• PMH/PSH that helps to inform the current presentation (e.g. past cardiac catheterization findings/interventions for a patient with chest pain) and/or is otherwise felt to be relevant to that clinic environment.
  • Meds and allergies: Typically all meds are described, as there is always the potential for adverse drug interactions.
  • Social/Habits/other: as relates to/informs the presentation and/or is relevant to that clinic
  • Family history: Focus is on heritable illness amongst first degree relatives
  • Physical Exam: VS and relevant findings (or their absence)
  • Key labs, imaging: For a cardiology clinic patient, this would include echos, catheterizations, coronary interventions, etc.
  • Summary, assessment & plan(s) by organ system and/or problems. As many systems/problems as is necessary to cover all of the active issues that are relevant to that clinic.
  • Reason for visit: Patient is a 67 year old male presenting for first office visit after admission for STEMI. He was referred by Dr. Goins, his PMD.
  • The patient initially presented to the ER 4 weeks ago with acute CP that started 1 hour prior to his coming in. He was found to be in the midst of a STEMI with ST elevations across the precordial leads.
  • Taken urgently to cath, where 95% proximal LAD lesion was stented
  • EF preserved by Echo; Peak troponin 10
  • In-hospital labs were remarkable for normal cbc, chem; LDL 170, hdl 42, nl lfts
  • Uncomplicated hospital course, sent home after 3 days.
  • Since home, he states that he feels great.
  • Denies chest pain, sob, doe, pnd, edema, or other symptoms.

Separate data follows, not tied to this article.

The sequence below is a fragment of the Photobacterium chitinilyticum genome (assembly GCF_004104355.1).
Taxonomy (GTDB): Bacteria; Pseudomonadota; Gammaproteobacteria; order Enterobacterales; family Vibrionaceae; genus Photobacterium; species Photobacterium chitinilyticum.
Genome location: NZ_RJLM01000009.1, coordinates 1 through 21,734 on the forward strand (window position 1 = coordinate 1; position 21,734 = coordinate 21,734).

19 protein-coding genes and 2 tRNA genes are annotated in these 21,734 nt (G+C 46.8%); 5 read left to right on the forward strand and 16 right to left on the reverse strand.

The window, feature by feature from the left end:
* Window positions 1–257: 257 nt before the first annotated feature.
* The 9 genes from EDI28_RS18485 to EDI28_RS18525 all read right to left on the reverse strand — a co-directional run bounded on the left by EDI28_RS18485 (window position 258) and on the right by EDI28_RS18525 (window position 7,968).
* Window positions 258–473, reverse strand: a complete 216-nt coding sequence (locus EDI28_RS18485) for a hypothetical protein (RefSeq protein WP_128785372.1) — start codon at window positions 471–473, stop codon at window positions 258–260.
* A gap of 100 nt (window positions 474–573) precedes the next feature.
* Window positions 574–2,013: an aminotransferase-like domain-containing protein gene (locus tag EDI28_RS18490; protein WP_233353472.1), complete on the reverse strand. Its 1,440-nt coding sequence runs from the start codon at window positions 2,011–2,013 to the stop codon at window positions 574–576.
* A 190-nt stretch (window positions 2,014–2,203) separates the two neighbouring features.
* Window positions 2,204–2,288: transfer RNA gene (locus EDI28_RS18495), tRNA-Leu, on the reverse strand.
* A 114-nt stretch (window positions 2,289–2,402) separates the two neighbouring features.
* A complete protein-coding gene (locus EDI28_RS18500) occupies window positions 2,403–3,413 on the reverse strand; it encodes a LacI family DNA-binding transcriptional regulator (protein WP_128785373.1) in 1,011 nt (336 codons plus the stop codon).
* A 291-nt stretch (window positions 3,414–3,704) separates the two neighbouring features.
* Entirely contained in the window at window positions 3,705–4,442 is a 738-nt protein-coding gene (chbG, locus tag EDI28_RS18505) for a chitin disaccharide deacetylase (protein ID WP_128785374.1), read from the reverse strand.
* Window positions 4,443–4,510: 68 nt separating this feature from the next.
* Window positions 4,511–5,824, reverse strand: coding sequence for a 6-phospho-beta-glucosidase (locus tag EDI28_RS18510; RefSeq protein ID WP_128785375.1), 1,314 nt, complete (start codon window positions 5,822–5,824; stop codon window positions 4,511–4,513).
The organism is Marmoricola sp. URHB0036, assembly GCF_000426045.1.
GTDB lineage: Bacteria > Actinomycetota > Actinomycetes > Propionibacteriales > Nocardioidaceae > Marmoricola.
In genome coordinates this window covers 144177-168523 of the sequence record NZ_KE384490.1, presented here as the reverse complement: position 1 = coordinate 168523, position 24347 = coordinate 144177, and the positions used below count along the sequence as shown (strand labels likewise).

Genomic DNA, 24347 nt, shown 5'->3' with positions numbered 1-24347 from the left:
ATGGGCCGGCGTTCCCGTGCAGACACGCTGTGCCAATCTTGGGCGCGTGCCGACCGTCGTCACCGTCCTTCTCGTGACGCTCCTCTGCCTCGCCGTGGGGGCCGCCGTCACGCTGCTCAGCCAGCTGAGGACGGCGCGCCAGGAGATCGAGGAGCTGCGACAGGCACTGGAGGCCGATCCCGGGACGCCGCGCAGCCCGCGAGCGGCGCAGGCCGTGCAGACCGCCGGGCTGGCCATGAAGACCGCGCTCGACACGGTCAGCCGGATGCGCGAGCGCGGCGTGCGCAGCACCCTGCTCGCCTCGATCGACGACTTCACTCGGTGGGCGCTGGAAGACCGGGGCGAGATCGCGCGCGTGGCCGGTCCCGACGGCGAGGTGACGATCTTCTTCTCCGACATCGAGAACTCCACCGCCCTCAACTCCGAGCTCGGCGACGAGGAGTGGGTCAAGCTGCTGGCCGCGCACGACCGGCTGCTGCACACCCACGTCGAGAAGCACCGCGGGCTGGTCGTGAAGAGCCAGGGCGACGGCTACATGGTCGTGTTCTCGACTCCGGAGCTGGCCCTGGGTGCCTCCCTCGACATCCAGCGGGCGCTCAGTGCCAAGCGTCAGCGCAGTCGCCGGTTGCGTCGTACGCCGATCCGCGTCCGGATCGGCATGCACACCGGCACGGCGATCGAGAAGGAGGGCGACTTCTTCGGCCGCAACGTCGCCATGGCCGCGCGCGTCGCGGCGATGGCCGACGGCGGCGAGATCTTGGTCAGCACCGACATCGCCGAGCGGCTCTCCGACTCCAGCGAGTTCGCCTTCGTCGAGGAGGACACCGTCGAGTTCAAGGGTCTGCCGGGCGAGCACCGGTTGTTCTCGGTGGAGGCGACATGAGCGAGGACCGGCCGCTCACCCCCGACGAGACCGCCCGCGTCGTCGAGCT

• No symptoms of stroke or TIA.
  • No history of leg or calf pain with ambulation.
  • Prior to this admission, he had a history of hypertension which was treated with lisinopril
  • 40 pk yr smoking history, quit during hospitalization
  • No known prior CAD or vascular disease elsewhere. No known diabetes, no family history of vascular disease; He thinks his cholesterol was always “a little high” but doesn’t know the numbers and was never treated with meds.
  • History of depression, well treated with prozac
  • Discharge meds included: aspirin, metoprolol 50 bid, lisinopril 10, atorvastatin 80, Plavix; in addition he takes Prozac for depression
  • Taking all of them as directed.
  • Patient lives with his wife; they have 2 grown children who are no longer at home
  • Works as a computer programmer
  • Smoking as above
  • ETOH: 1 glass of wine w/dinner
  • No drug use
  • No known history of cardiovascular disease among 2 siblings or parents.
  • Well appearing; BP 130/80, Pulse 80 regular, 97% sat on Room Air, weight 175lbs, BMI 32
  • Lungs: clear to auscultation
  • CV: s1 s2 no s3 s4 murmur
  • No carotid bruits
  • ABD: no masses
  • Ext; no edema; distal pulses 2+
  • Cath from 4 weeks ago: R dominant; 95% proximal LAD; 40% Cx.
  • EF by TTE 1 day post PCI with mild Anterior Hypokinesis, EF 55%, no valvular disease, moderate LVH
  • Labs of note from the hospital following cath: hgb 14, plt 240; creat 1, k 4.2, lfts normal, glucose 100, LDL 170, HDL 42.
  • EKG today: SR at 78; nl intervals; nl axis; normal r wave progression, no q waves
  • Plan: aspirin 81 indefinitely, Plavix x 1y
  • Given nitroglycerine sublingual to have at home.
  • Reviewed symptoms that would indicate another MI and what to do if occurred
  • Plan: continue with current dosages of meds
  • Chem 7 today to check k, creatinine
  • Plan: Continue atorvastatin 80mg for life
  • Smoking cessation: Doing well since discharge without adjuvant treatments, aware of supports.
  • Plan: AAA screening ultrasound

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INTRODUCTION